The show was more to highlight the culture, and perhaps the results that you get when upper management makes unrealistic program cuts announcements - "cut 25% percent off costs". Well, where do people think this will come from. Oh yes, here we go, all this time we've been spending 25% of income on this wasteful department. Yeah right, of course training and safety are usually the first things to fall off the budget, maintenance is next, so on and so forth.
The US government has cleared BP in this particular matter, regarding the Deepwater Horizon but subtle corporate idioms are hard to pin down, like what makes a person different from others. I guess there is something in corporation wanting to be treated like people. Of course some people are like Mother Theresa, others, like Charles Manson.
Well, enough of that pleasant corporate talk, dwelling on the death of quality, and the ever deeper diving to the bottom of the barrel, in search of a 0.0045% rise in the quarterly share price - huh, I mean shareholder value. I am a little bias, as I have nearly always found Frontline to be "bang on", so of course, this show was well received by this blogger. You can judge for yourself, by watching it in full length here. The website also has further details. I recommend seeing both.
I will write about the other show I watched, regarding the Deepwater Horizon, and the salvage efforts, a much less subtle tale, tomorrow, as I am sailing out of wi-fi range shortly.
Pictures and graphics from various internet sources.
Thursday, November 11, 2010
The University of Victoria (UVic) is acquiring a new research ship. Plans are not final yet, or at least UVic is deferring official comments to an announcement, expected towards the end of this year. What I do know is that UVic is in the final process of "purchasing", or has already "purchased" outright, the Canadian Coast Guard specialty vessel Tsekoa II.
The Tsekoa II was built for the Canadian Federal Government fleet, under the Department of Public Works, in 1984, by Allied Shipbuilders, in Vancouver, BC. The 87 foot long vessel has a 23.75 foot beam and was designed by Vancouver's Robert Allan Limited as a workboat for repairing docks along the BC coast. With the divestiture of port activities from the federal government to local entities in the 1990's, the vessel quickly became surplus to Public Works and was subsequently transferred to the Canadian Coast Guard, which became the responsibility of the Department of Fisheries and Oceans in the late 1990's. (ahhh I missed those great years of constant tail chasing by the feds).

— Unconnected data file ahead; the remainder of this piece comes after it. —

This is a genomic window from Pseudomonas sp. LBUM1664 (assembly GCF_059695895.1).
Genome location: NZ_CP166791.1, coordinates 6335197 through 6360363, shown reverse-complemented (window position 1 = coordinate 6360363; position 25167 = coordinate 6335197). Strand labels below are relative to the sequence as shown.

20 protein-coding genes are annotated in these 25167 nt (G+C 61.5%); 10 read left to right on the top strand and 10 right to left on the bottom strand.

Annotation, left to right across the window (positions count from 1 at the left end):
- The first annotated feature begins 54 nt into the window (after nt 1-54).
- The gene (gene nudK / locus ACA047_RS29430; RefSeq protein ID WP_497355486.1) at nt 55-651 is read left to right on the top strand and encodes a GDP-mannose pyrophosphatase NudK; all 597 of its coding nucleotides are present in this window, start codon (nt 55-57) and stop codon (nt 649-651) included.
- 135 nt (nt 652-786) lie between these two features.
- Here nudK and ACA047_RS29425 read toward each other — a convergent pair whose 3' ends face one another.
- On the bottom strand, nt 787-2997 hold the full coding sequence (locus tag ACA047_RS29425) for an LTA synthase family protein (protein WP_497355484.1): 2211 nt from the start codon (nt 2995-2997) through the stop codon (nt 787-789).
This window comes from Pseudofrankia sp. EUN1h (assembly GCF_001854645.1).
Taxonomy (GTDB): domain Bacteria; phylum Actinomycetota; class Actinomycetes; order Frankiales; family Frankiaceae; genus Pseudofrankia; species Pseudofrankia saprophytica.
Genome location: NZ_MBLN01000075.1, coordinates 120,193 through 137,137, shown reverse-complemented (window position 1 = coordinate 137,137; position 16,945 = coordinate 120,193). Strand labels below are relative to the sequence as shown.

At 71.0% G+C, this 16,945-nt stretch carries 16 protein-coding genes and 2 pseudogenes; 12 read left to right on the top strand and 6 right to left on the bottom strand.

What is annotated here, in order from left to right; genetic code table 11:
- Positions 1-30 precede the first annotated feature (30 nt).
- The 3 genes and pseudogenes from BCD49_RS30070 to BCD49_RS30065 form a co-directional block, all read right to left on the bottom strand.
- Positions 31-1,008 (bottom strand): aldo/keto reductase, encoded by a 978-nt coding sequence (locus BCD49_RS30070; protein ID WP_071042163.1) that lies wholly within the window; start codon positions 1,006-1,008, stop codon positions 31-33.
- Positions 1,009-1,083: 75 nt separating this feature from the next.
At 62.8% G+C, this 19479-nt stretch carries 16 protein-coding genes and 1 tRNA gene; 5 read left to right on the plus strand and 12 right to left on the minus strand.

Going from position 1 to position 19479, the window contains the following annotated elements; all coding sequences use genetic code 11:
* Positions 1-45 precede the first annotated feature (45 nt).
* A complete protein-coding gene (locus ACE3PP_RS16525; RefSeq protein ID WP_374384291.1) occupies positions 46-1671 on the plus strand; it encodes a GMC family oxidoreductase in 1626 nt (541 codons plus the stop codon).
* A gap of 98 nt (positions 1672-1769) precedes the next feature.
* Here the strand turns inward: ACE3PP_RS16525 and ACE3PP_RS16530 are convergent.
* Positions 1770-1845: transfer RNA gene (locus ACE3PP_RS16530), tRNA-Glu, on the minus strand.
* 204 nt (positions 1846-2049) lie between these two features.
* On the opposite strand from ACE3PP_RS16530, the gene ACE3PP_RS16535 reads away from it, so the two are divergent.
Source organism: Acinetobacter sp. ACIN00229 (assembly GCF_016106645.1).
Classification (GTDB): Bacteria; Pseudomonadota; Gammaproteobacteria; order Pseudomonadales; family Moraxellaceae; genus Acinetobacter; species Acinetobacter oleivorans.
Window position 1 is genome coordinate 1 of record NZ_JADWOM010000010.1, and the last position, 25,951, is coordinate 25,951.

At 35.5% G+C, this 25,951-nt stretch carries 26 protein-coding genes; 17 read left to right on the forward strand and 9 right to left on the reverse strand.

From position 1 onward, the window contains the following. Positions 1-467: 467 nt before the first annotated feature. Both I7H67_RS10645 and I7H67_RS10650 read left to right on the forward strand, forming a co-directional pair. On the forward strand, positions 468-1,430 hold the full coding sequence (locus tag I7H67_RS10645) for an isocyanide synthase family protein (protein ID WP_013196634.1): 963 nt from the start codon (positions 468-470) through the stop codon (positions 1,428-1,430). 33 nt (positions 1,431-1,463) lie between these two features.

She has pretty much sat idle ever since, principally moored at the Institute of Ocean Science (IOS) at Pat Bay, north of Victoria due to chronic and severe lack of funding to operate her on any regular schedule. I actually worked on her back in the early 2000's and found her to be a good sturdy work boat, albeit a day boat, mostly due to her spartan accommodations.
IOS is probably where Tsekoa caught the eye of the UVic scientists, since it is where UVic keeps its other research "ship", the John Strickland. Spokesperson for DFO / CCG has stated that the details of the transfer are in the final stages, and that the DFO / CCG will not be affiliated with the ship in any way, nor does it know where the new base of operations, for the much expanded "UVic fleet", will be located.
The vessel's steel hull and aluminum superstructure has a current GT of 160 tons, with accommodations for 7 crew. Her top speed is 12.2 knots driven by two Caterpillar 3408 TA mains, for a grand total of 670 hp, on twin fix pitch screws. The engines were rebuild in 2005, but I understand the new owners have a grand plan to stretch her by 21 feet, just forward of her engine room, to install some scientific equipment, and probably increase her berthage capacity. Fleet BMT is looking after this alterations, at a yet undetermined shipyard. Local burgeoning company, Tactical Marine, is looking after the operational management of the vessel under a tendered contract.